It was cold and rainy outside on March 30, but the classroom at Adkins was cozy and full of folks who sought a bit of insight into what makes plants work and how our understanding of them has developed over the past 300 years.
Ruth Kassinger, author of A Garden of Marvels, delighted us with her humor and knowledge of the evolution of botany from its origins in the late 1600s until Darwin stormed the scene in the 1800s.
Her book was admittedly “born of a murder” of a kumquat tree in her conservatory, and she took us through a timeline of the many scientists who developed the field of botany between 1608 and the 1870s. Four hundred years ago plants, were referred to as “imperfect animals” until Darwin connected some dots that have proven to astound us with their accuracy and wonder.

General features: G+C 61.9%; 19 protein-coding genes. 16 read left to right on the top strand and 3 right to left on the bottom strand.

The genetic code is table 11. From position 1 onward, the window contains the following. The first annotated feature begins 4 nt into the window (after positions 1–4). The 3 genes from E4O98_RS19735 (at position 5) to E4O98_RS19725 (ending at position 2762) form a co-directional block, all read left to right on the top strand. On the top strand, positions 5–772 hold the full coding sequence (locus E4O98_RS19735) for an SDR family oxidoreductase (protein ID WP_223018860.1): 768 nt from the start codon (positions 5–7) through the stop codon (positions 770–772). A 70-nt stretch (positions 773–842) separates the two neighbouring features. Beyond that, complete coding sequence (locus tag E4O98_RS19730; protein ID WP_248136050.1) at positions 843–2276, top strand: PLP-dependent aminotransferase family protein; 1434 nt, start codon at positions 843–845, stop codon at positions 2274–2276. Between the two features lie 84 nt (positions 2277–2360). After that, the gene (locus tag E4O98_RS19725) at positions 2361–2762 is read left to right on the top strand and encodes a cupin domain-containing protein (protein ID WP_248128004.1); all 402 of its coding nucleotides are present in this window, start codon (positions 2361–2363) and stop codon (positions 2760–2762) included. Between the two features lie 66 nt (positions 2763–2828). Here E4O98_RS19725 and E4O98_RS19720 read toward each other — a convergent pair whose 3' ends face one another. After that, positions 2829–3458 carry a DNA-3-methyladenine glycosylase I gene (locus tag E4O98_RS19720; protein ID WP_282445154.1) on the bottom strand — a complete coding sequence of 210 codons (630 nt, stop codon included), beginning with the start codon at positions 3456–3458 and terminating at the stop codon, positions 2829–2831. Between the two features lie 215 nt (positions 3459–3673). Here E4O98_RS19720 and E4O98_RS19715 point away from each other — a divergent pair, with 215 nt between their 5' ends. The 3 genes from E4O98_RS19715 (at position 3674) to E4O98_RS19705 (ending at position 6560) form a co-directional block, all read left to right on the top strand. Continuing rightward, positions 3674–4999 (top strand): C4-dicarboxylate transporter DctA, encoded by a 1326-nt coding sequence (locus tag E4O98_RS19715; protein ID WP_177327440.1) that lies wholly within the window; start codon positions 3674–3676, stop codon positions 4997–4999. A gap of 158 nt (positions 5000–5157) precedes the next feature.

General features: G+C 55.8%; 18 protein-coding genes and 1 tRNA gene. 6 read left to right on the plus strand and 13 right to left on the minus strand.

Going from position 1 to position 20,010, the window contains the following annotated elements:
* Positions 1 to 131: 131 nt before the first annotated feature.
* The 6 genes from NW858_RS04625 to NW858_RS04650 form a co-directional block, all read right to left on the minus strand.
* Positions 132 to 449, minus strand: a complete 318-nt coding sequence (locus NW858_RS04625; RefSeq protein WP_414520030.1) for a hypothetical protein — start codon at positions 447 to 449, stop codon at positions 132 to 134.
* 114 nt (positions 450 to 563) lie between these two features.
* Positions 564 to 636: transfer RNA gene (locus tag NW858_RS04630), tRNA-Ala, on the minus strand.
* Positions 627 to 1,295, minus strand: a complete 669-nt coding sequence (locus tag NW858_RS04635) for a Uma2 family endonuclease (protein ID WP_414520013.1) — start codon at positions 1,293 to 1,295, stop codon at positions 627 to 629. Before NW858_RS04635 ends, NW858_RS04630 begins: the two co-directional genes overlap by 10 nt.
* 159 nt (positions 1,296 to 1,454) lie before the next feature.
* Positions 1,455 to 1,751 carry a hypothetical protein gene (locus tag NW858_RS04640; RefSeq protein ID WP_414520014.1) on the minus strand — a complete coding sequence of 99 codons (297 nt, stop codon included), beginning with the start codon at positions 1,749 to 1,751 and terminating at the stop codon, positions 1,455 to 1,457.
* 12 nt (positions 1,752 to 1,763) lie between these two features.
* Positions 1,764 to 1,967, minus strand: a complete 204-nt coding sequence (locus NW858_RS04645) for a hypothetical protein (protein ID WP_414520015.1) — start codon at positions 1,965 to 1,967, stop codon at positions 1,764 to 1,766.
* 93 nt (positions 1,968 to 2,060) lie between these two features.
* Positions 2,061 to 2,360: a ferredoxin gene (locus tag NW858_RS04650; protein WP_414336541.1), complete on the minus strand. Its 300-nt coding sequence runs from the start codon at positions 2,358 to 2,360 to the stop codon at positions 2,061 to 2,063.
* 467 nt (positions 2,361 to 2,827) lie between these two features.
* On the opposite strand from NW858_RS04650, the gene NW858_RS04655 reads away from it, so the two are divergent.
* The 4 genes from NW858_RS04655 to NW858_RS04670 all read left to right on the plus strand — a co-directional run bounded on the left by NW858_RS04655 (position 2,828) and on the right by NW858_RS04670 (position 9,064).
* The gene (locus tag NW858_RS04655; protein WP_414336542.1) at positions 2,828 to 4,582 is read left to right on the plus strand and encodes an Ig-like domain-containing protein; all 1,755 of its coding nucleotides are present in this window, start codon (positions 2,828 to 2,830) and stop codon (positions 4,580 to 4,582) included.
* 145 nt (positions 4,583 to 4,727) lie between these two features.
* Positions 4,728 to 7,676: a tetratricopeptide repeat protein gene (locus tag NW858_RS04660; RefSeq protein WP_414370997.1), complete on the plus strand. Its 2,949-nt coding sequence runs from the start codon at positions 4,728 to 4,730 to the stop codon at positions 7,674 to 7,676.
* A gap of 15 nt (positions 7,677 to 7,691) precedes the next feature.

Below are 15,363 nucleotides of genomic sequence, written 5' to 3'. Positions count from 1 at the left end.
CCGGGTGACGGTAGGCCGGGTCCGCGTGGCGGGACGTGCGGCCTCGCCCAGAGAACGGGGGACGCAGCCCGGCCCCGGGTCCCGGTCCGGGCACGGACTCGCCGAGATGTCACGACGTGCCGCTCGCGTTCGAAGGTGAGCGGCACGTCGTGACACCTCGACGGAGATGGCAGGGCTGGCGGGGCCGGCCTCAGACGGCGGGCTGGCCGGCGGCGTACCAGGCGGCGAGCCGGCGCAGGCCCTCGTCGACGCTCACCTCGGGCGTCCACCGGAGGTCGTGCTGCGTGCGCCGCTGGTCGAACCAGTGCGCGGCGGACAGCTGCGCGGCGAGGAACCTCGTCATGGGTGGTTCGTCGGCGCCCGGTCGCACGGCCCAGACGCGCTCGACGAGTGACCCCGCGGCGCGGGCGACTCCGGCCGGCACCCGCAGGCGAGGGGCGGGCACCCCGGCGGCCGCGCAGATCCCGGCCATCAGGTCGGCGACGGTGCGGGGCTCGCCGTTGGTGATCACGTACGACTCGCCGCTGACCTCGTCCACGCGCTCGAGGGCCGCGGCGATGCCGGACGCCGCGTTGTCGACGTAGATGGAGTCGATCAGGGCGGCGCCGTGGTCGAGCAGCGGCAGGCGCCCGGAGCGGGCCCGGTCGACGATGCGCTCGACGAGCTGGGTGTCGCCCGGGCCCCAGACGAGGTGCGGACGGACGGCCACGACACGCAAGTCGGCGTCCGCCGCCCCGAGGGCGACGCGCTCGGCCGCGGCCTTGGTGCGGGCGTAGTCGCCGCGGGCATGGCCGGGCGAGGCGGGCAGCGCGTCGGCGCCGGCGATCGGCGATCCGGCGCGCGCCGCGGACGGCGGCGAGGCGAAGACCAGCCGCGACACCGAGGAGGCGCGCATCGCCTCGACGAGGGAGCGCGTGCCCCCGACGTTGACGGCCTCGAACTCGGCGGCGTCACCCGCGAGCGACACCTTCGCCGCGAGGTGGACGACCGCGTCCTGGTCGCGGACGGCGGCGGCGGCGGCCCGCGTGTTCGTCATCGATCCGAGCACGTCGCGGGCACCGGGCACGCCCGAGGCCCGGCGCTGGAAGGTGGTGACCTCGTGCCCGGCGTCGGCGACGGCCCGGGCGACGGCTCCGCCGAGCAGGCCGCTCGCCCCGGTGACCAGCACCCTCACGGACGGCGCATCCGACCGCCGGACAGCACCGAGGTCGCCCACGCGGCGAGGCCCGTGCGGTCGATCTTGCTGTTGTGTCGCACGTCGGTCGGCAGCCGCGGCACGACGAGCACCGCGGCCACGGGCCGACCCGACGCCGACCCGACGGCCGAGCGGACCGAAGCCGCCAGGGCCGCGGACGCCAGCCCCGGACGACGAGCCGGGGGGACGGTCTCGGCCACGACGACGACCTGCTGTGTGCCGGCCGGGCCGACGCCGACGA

The subtitle of Kassinger’s book,“The Discovery That Flowers Have Sex, Leaves Eat Air, and Other Secrets of the Way Plants Work,” gives insight into her way of teaching us through stories and illustrations. She invokes a side show of freak plants: pumpkins that require 125 gallons of water a day to grow! She states that “flowers are all about sex!” She seems more like a mystery writer, spinning stories of intrigue and revelation.
Kassinger asserts that although science has come a long way, it is still a profession of discovery and there is no ‘last answer’ to any of the questions we might have about the miracle of nature. We must ‘stay tuned!’
Her next book will be about algae.
by Anna Harding